Third, this doesn't have to be end-to-end kiosks. This could be Edmonton's consummate linear park, where there is room for food trucks at nodal points where 102nd Avenue bumps into cross streets, where there are areas for rest and relaxation (yes planters and benches, which from now on I will refer to planbens), where there are dramatic fountains and water features, where there is sculptural art (including the connectivity afforded by "light" art along the entire stretch), where there are performance venues for musicians, acrobats and other entertainers, and, yes, where there are kiosks. This does need to go to outside consultants, however, with zero input from City Planning (other than a facilitating role). This linear park could partially be the hoped-for result that was the Warehouse District Park disappointment.
Chicken-and Egg be-damned, this is the Egg that could make downtown Edmonton hummmmmm. There is an Urban Design maxim for pedestrian streets that suggest they lose their oomph if they are longer than 12 normal sized City blocks -- these are all short City blocks. It then leaves the room for expansion of the the Concept eastward to include the Quarters. If this Pedestrian Linear Way is designed correctly, it will pull the entire downtown area together in a very positive way.

You must never have lived or worked in a building using a backlane to exit. They are not designed for two way traffic. If a car(garbage truck/delivery) are coming down the alley you have to change plans and go the other way. If a bussiness is recieving a delivery or someone is moving in the back alley is blocked. So 102ave being open still helps greatly.
 

barhonda

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Actually, this is all quite misleading...
A single lane along 102nd Avenue would certainly not help or improve auto accessibility. And with the LRT, bike lanes, and expanded sidewalks eating up most of the surface area there will be no room at all for street-side metered parking along the Avenue. The only vehicles that would wander along a single lane would be those where the driver is direction-ally lost.
For reference, how would a single lane along 102nd ave not help or improve auto accessibility? There is not a lot of room in the alley way. You add a dump truck collecting garbage in the morning, you essentially block off this entire alley. With 102 ave open, at least you can go the other way.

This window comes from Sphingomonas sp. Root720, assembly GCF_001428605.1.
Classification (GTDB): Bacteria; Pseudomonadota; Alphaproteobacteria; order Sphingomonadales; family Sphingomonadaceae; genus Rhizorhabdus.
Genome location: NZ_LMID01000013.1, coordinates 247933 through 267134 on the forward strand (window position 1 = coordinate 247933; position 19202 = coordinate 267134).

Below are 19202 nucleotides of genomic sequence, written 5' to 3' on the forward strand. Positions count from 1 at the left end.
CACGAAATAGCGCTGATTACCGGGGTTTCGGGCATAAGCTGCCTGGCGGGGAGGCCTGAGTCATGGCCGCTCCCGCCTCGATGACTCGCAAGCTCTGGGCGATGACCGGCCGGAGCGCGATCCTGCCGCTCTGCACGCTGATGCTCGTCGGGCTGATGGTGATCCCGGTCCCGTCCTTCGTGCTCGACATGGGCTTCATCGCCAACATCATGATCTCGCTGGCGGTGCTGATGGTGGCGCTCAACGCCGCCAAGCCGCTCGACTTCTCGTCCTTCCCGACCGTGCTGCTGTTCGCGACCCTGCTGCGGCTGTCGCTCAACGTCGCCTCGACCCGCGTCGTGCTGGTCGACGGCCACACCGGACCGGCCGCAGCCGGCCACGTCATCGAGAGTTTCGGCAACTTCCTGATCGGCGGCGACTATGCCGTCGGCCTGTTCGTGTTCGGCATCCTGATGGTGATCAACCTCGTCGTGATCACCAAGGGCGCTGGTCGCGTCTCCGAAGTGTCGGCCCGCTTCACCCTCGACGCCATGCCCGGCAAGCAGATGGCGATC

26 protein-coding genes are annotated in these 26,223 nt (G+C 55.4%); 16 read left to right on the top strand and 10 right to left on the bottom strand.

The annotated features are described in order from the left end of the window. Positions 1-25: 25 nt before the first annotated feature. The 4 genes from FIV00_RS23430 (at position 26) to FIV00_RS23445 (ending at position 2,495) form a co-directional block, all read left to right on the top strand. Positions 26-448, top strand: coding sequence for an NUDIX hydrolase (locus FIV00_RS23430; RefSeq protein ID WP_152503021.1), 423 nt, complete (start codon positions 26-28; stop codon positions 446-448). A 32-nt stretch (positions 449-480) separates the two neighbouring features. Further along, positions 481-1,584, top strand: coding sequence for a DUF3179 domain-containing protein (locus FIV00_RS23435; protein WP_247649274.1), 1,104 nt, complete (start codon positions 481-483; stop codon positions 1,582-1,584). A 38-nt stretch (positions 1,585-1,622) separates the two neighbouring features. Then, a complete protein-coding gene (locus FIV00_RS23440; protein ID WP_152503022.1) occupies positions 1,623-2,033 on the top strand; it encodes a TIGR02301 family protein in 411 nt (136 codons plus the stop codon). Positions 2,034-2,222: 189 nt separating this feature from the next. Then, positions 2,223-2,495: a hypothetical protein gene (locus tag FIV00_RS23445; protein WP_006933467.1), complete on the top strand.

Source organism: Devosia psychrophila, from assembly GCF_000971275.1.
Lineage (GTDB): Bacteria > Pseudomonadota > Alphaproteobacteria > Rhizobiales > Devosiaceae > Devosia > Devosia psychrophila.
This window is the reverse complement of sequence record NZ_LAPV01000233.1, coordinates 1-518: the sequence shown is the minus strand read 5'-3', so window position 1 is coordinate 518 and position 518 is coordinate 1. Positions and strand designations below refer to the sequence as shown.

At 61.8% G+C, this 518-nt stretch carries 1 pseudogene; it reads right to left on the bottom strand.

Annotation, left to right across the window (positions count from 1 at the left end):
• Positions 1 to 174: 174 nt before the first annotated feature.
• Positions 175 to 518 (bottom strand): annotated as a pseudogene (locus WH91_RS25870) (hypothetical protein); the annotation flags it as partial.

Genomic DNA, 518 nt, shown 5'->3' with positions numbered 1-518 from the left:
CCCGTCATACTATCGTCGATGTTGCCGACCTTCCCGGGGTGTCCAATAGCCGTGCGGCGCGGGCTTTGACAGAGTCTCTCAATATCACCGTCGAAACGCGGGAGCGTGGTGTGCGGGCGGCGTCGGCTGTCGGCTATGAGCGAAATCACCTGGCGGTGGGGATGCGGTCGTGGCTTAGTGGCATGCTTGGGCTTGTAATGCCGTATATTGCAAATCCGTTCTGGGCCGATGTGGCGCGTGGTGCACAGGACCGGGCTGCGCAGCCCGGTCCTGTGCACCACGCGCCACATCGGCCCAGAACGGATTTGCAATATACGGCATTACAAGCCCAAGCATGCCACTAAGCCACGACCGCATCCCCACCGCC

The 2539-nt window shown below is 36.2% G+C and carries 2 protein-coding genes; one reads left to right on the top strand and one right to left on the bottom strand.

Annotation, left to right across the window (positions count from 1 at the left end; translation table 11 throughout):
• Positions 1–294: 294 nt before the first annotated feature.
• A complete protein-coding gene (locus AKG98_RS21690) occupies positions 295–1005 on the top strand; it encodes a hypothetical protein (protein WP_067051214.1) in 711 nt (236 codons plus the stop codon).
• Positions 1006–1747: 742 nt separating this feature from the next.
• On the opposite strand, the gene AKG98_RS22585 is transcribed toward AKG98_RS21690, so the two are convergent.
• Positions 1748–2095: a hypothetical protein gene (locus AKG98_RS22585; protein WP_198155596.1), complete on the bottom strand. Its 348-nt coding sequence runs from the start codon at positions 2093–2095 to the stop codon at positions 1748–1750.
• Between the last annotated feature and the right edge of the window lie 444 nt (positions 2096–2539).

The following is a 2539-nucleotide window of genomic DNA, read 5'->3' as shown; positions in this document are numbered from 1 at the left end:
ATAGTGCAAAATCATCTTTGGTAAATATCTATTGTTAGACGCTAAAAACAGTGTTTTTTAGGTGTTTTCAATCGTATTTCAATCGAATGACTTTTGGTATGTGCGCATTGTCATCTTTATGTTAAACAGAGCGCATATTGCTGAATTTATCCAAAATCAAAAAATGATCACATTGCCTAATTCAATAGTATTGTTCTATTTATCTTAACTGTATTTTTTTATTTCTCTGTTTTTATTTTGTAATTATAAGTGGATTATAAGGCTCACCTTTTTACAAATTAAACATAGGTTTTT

It's easy for people who don't live by here to say just close the street down. But you also have to take in consideration to people who are actually living here and not inconvenience them to the point where they will look elsewhere to live.

I am all for downtown vibrancy, and strongly believe that people who choose to live here contribute a lot to it. But I also have a job that requires me to commute and if I have to wait 15 minutes every day for this alley to clear up, I will be looking to live somewhere else.

back alley.jpg
 
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DutchBoy

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You must never have lived or worked in a building using a backlane to exit. They are not designed for two way traffic. If a car(garbage truck/delivery) are coming down the alley you have to change plans and go the other way. If a bussiness is recieving a delivery or someone is moving in the back alley is blocked. So 102ave being open still helps greatly.
I have, actually. I recognize there are changes it might demand. One Dutch city I lived in does commercial loading on weekday mornings before 9. They're allowed to use the front street bike/pedestrian areas for a limited window of time. That keeps other lanes free for drivers.

An ideal future city would also have fewer residents that insist on driving. We're definitely moving in that direction, and infrastructure changes will promote it further.

By the way, this was just approved in Urban Planning Committee and is now going to Council for a full vote:
P.S. There was talk of 102 Ave connecting to the new warehouse district park.